Living with a vision impairment is challenging. Thankfully, help is available if you struggle to see in the best manner possible. Prescription eyeglasses, surgical procedures, and contact lenses can all be used to correct your vision. Although most people opt for prescription glasses, contact lenses have many benefits. Unfortunately, many people have a fear of wearing contacts because they do require proper placement and care. With this guide, you will learn a few essential tips to follow when you are first starting to wear eye contacts.
1. Stay Calm
For many people, placing the lens onto the surface of the eye can be overwhelming the first few times. Many people will become stress and anxious, causing them to tense up their muscles and joints, which can make the placement even more difficult.
It is important to remain calm when placing the lens onto the eye. Remember that many people struggle the first few times, but after adjusting, it becomes an incredibly simple task. Also, do not worry about the lens slipping and disappearing into the back of the eye. Your eyelids are actually connected to the back of the eye with tissue, so there is no risk of the lens slipping into the eye socket.
As long as you are calm, and your hands and lens are clean, placing the contact lens onto the eye will be a safe, efficient, and effective process.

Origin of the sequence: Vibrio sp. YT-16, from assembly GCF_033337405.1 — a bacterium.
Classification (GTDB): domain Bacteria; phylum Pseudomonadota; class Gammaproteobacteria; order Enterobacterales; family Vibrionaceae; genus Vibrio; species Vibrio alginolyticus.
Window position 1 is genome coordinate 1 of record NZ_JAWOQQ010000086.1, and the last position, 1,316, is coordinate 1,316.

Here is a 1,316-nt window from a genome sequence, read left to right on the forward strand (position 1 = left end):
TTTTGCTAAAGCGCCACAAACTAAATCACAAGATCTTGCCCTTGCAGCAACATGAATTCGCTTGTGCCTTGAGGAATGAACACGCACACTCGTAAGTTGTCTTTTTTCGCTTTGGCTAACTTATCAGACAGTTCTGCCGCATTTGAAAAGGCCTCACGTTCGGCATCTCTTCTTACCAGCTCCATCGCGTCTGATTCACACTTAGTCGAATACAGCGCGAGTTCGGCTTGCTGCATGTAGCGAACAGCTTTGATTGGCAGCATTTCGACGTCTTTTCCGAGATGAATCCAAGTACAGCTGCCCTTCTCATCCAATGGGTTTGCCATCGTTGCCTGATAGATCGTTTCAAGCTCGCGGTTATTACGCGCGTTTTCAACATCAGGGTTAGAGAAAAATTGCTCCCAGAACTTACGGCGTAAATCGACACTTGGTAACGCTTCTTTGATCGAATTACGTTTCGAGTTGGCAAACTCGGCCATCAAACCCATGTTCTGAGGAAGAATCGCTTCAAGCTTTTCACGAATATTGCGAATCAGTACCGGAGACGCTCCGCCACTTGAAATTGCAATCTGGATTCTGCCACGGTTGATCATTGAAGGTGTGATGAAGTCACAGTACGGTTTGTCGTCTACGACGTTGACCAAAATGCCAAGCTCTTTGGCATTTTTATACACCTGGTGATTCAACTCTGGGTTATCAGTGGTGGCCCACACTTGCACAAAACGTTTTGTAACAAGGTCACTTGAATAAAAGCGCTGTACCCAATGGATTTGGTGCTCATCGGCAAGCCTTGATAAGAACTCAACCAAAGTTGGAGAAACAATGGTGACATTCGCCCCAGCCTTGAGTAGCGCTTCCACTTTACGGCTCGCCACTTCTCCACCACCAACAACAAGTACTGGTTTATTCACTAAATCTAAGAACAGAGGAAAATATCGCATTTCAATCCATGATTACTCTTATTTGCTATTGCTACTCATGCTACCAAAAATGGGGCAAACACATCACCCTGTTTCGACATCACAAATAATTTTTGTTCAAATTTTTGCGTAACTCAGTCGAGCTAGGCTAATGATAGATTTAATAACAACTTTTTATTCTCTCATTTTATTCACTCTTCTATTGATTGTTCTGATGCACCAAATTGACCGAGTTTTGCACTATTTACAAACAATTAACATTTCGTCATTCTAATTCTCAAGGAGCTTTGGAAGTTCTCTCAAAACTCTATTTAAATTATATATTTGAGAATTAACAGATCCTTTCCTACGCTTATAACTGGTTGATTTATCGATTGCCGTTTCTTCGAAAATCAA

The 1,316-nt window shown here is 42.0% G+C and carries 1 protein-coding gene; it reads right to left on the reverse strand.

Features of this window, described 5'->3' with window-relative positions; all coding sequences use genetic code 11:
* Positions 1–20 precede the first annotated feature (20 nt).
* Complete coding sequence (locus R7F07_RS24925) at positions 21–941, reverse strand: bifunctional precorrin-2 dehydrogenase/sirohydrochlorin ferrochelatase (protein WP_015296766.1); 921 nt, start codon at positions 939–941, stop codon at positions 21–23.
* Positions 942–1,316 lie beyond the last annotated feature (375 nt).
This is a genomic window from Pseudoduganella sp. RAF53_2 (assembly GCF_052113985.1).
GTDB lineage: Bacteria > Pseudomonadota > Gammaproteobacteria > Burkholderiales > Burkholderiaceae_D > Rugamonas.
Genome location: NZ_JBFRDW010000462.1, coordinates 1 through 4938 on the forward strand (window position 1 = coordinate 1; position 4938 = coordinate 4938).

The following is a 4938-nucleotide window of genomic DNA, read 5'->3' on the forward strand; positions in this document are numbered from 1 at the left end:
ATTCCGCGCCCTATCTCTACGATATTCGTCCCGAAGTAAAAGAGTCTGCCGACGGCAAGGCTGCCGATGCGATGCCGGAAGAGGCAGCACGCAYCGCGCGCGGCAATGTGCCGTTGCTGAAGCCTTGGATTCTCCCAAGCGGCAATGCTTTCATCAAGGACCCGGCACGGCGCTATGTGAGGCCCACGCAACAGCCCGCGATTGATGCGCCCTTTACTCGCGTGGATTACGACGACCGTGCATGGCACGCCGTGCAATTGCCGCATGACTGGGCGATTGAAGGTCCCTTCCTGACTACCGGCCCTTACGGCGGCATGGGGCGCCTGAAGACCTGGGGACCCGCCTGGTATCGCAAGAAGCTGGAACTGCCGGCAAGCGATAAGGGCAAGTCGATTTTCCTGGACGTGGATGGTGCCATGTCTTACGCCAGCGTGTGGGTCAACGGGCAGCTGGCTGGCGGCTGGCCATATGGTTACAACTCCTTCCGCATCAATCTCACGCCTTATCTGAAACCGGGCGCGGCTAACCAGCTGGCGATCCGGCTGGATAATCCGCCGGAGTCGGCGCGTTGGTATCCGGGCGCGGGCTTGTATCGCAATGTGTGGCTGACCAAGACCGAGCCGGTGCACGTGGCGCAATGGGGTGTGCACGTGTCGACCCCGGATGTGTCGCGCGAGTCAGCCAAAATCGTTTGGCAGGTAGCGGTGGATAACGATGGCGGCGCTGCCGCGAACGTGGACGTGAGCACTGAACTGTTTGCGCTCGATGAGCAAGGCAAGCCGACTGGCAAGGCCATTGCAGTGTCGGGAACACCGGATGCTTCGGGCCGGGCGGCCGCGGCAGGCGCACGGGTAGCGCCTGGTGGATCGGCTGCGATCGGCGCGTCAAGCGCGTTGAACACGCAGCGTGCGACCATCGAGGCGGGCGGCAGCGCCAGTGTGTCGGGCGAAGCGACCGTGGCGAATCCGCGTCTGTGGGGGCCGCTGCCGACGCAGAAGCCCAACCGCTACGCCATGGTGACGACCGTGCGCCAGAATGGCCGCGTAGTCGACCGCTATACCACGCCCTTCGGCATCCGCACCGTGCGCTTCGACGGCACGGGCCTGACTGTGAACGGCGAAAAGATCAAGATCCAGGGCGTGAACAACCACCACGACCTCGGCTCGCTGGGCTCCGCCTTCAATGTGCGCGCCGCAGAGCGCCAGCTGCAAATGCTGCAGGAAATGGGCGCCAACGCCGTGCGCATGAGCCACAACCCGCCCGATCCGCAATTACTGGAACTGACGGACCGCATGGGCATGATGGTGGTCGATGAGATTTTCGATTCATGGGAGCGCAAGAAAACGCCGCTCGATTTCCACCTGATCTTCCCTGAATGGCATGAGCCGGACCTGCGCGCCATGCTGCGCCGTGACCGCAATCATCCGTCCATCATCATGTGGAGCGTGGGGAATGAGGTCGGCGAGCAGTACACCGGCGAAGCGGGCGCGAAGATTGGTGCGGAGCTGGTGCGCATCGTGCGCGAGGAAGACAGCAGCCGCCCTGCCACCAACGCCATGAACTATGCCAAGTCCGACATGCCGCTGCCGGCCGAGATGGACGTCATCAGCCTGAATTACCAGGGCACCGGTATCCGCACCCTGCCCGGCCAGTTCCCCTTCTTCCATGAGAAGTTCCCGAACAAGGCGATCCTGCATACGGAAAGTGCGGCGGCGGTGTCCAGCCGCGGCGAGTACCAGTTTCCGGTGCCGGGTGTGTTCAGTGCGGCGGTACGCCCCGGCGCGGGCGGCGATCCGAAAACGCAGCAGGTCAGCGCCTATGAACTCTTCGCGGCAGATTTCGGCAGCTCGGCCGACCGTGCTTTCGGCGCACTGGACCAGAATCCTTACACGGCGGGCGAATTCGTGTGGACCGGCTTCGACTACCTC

2. Clean and Care Properly
Dirt, dust, and allergens can build up on your contact lenses even if you have them stored properly. Therefore, it is important to clean and care for them to avoid potential infections and uncomfortable scratches on the eye. Before handling, make sure to wash and dry your hands. The "rub and rinse" method is best for cleaning your contact lenses. With clean fingers, rub the contact lenses and then rinse them with the saline solution before soaking.
Make sure the solution inside your case is always clean, never just topped off with new solution. You should also replace your storage case every three months to reduce the buildup of dirt, dust, and bacteria that will not only affect the lens but also your eyes/vision.
3. Schedule Check-Ups
Once you adjust to wearing your contacts, you may believe you do not require any other care from your optometrist. Since the shape of your cornea and your overall vision quality can change over time, you should continue seeing your eye doctor for regular checkups.
These checkups are important for your eye health and vision, but to also ensure your contact lenses are working in the most effective way.